Sambia Peninsula

From Wikipedia, the free encyclopedia
Jump to navigation Jump to search
Sambia is the peninsula northwest of Kaliningrad

Sambia (Russian: Самбийский полуостров, romanizedSambiysky poluostrov, lit.'Sambian Peninsula') or Samland[1] (Russian: Земландский полуостров, romanizedZemlandsky poluostrov, lit.'Zemlandic Peninsula') or Kaliningrad Peninsula (official name, Russian: Калининградский полуостров, Kaliningradsky poluostrov) is a peninsula in the Kaliningrad Oblast of Russia, on the southeastern shore of the Baltic Sea. The peninsula is bounded by the Curonian Lagoon to the north-east, the Vistula Lagoon on the southwest, the Pregel River on the south, and the Deyma River on the east. As Samland is surrounded on all sides by water, it is technically an island. Prior to 1945 it formed an important part of East Prussia.


Sambia is named after the Sambians, an extinct tribe of Old Prussians. Samland is the name for peninsula in the Germanic languages. Polish and Latin speakers call the area Sambia, while the Lithuanian name is Semba.


Reference to the Samland Peninsula begins with Greek traveller, Pytheas, referring to an amber island called "Abalus". The name probably described the whole lagoon area known in Finnic as AVA (open expanse = lagoon) and -LA (place of) Historic scholars could not find the mysterious amber island because the Samland Peninsula did not look like an island since the whole Baltic area that was depressed by the Ice Age glaciers has been rising many meters in the last thousands of years and was no longer looking like an island by the 10th century. Based on finds of prehistoric amber carvings, nomadic boat using hunter gatherers were attracted to the area as early as 6,000 years ago,according to archeology.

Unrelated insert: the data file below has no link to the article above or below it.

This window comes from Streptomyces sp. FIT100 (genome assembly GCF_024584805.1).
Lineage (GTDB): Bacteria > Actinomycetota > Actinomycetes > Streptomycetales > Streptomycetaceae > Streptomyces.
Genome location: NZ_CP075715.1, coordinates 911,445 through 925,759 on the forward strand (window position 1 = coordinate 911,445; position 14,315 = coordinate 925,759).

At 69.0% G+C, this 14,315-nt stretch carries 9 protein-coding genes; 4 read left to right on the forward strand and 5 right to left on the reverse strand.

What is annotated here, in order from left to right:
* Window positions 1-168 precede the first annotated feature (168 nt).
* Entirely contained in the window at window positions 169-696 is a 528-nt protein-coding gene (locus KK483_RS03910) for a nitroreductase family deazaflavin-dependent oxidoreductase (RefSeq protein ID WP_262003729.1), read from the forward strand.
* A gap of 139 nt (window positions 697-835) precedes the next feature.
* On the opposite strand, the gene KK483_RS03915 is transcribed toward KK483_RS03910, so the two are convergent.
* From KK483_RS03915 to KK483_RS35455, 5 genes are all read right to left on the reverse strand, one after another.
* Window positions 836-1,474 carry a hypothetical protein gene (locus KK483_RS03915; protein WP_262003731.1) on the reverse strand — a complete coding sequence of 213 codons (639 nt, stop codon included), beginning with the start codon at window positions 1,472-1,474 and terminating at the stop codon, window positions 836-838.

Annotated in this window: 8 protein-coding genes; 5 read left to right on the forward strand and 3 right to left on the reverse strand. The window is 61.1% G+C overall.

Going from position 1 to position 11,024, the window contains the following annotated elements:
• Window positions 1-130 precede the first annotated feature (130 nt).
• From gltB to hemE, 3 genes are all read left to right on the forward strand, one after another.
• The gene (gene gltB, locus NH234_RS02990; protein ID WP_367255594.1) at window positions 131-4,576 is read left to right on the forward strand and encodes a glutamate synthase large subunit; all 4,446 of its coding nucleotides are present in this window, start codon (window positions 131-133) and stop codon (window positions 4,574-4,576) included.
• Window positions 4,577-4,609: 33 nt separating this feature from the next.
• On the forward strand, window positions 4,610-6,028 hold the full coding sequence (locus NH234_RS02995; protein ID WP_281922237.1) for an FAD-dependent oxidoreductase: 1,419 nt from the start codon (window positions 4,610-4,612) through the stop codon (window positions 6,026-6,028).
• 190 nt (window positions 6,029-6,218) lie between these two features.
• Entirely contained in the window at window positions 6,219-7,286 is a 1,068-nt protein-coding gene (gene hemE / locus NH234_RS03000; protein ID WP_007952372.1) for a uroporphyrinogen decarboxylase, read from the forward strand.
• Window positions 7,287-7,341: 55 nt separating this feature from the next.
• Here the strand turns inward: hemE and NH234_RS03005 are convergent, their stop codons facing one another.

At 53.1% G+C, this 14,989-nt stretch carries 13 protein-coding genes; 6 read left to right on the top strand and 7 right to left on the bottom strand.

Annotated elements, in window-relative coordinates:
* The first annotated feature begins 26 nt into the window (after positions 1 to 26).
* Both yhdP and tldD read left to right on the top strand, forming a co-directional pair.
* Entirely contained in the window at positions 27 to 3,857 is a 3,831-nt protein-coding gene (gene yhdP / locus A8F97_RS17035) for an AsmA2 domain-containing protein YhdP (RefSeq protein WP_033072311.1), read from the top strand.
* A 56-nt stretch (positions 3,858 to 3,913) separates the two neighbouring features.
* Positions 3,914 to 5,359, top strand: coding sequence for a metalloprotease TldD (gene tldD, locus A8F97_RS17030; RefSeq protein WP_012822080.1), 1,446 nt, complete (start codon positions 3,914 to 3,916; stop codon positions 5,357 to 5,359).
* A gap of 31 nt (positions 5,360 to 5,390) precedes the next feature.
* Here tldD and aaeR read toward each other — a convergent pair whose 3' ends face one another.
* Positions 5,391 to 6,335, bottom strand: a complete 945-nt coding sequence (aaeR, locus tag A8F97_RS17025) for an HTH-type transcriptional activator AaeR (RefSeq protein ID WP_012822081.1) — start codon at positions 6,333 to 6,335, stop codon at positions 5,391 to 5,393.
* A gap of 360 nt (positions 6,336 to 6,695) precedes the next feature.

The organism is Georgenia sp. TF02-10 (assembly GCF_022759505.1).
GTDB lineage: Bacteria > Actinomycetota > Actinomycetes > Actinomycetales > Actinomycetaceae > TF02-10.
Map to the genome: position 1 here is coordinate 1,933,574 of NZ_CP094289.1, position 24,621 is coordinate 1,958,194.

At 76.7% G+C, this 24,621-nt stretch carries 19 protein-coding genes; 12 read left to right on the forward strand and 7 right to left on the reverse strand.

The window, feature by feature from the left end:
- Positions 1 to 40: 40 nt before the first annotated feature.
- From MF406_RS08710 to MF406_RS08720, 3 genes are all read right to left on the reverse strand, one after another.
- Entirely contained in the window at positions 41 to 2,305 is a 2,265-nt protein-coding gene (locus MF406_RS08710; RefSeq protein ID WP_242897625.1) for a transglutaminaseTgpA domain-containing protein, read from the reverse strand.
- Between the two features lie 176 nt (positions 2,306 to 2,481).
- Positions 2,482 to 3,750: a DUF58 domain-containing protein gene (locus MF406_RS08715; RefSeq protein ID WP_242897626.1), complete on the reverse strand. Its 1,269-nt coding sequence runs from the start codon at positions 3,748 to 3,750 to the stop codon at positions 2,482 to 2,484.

Samland within the Duchy of Prussia, ca. 1648.

Sambia was originally sparsely populated by the Sambians. The German Teutonic Knights conquered the region during the 13th century and the Bishopric of Samland became, along with Bishopric of Pomesania, Bishopric of Ermland, and Bishopric of Culm, one of the four dioceses of Prussia in 1243. Settlers from the Holy Roman Empire began colonizing the region, and the Sambian Prussians gradually became assimilated. The peninsula was the last area in which the Old Prussian language was spoken before becoming extinct at the beginning of the 18th century.

The peninsula became part of the Duchy of Prussia when Albert of Brandenburg-Ansbach, the 37th Grand Master, was forced to secularize the Monastic State of the Teutonic Knights in 1525 and became the vasal duchy of the Kingdom of Poland. The Margraviate of Brandenburg inherited the duchy in 1618.

Because the Duchy of Prussia failed to fulfill its feudal obligations as a vassal of Poland during the Polish–Swedish wars, George William's rule in Prussia was suspended in 1635 and he was replaced by the Polish king by a viceroy, Jerzy Ossoliński. However, under the Treaty of Sztumska Wieś the Duchy (and so the Sambia peninsula) was given back to Georg William. In 1701 Hohenzollern ruler proclaimed the Kingdom of Prussia and Sambia became part of the Province of East Prussia in 1773. (The Kingdom of Prussia completed the unification of Germany by setting up the German Empire in 1871.) After World War I Sambia formed part of the East Prussian province of Weimar Germany.